Melvin Mathews is an MBA graduate and Ex-Master Mariner with over 20 years of experience in the Maritime Industry previously serving as a Captain on vessels ranging from coastal ships to VLCC’s. He is an Associate Fellow of the Nautical Institute and a Fellow of IMarEST.
Melvin’s extensive travel and working in several countries has broadened his expertise and understanding of operating in multicultural and multilingual environments. He has extensive business and consultancy experience and shouldered Risk-assessment and Risk-management initiatives at a senior level.
Melvin is a certified nautical lecturer and has been involved in Maritime & Competency training.
To understand the significance of a third umpire in the shipping industry one must first understand what brought about the advent of the third umpire in games such as cricket, tennis, rugby, soccer, etc. In the game of cricket there usually were two umpires on the field who make decisions on the game as it progresses. Whatever decision the two umpires made was final and usually unchallenged even if they were considered controversial by the players or spectators. This however changed with the appearance of video cameras and television, i.e. advanced technology, which at the time made it possible to replay the game instantly on a screen, especially when a decision needed to be made.
A third umpire now sitting outside the field with access to television monitors could easily review the game, if required in slow motion, at various angles, and give a much more accurate decision especially when umpires on the field were unsure or made the incorrect decision. The third umpire in cricket was first officially introduced in 1992 and his decision is now considered final.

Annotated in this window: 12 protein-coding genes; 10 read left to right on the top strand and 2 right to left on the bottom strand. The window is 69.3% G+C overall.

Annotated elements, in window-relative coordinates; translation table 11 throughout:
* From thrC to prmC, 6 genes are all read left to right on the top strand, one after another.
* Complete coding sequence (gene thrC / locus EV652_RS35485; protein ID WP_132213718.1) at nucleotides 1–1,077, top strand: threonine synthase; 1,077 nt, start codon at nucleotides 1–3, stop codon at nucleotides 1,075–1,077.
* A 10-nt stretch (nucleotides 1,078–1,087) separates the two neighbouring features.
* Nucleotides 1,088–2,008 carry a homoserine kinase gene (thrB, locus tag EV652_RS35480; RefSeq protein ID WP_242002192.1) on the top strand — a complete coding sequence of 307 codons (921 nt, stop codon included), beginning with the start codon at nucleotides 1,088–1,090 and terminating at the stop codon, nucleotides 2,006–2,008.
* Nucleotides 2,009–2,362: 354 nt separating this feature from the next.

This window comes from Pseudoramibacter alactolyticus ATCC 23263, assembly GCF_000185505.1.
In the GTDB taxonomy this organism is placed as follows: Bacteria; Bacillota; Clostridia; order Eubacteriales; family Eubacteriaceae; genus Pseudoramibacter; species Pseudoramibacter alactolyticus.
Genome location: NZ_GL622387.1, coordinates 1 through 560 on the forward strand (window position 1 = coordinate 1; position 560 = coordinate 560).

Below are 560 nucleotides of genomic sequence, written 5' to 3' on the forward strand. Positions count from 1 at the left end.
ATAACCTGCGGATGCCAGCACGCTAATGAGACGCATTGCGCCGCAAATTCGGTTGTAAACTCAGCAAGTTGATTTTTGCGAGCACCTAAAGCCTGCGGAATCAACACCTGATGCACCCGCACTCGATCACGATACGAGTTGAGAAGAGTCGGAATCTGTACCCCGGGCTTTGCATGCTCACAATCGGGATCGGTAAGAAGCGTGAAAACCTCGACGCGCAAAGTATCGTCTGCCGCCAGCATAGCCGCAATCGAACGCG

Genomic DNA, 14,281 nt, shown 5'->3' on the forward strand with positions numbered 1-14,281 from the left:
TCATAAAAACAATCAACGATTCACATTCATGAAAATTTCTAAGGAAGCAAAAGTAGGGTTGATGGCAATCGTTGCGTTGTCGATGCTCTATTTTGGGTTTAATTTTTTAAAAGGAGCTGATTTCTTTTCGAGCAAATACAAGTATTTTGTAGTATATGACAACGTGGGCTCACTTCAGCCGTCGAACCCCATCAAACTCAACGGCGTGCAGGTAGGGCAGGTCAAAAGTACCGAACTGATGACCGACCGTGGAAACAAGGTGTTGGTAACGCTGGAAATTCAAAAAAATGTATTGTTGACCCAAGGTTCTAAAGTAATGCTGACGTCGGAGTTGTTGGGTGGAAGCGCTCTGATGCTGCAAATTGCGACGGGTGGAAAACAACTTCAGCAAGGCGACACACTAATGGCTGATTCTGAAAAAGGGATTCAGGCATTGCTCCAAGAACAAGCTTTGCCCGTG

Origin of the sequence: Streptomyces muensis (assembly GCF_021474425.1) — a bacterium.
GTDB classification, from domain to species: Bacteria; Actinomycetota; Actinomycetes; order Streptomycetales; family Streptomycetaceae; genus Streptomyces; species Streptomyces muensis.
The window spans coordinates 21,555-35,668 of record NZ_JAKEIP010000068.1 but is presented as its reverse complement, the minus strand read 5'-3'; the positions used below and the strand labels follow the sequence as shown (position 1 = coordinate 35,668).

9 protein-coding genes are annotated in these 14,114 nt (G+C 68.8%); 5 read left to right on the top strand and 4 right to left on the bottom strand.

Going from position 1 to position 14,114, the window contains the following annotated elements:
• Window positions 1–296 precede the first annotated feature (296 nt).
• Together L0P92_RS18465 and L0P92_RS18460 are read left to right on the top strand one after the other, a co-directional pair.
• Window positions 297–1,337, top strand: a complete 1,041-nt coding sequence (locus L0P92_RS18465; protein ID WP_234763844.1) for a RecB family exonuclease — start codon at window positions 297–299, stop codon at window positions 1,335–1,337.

Classification societies have played a major role in shaping the shipping industry and they have for decades played an incredible role of setting and maintaining the standards at the highest level. The classification societies are so deeply ingrained in the DNA of the industry that for every ship they set technical rules, confirm that designs and calculations meet these rules, survey ships and structures during the process of construction and commissioning, and periodically survey vessels to ensure that they continue to meet the rules until the end of their life. Simply put, without class certification the vessel cannot be deployed for business.
Although there has always been competition between classification societies, as a group they have enjoyed the unchallenged respect of ship owners. The reason for this is – for solutions to problems, answers to questions, advice and for almost everything else, the first place the ship owner turned to, is class. As a result the classification societies developed not only excellent classification and certification services but also in many cases extensive consultancy expertise. They developed a reputation of being objective and logical, with a glowing aura of being fair, unbiased and impartial. With authorisation to inspect ships, oil rigs, etc. and issue certificates on behalf of the state under whose flag the vessels are registered they evolved to be in many ways the undisputed ‘guardians of the industry’.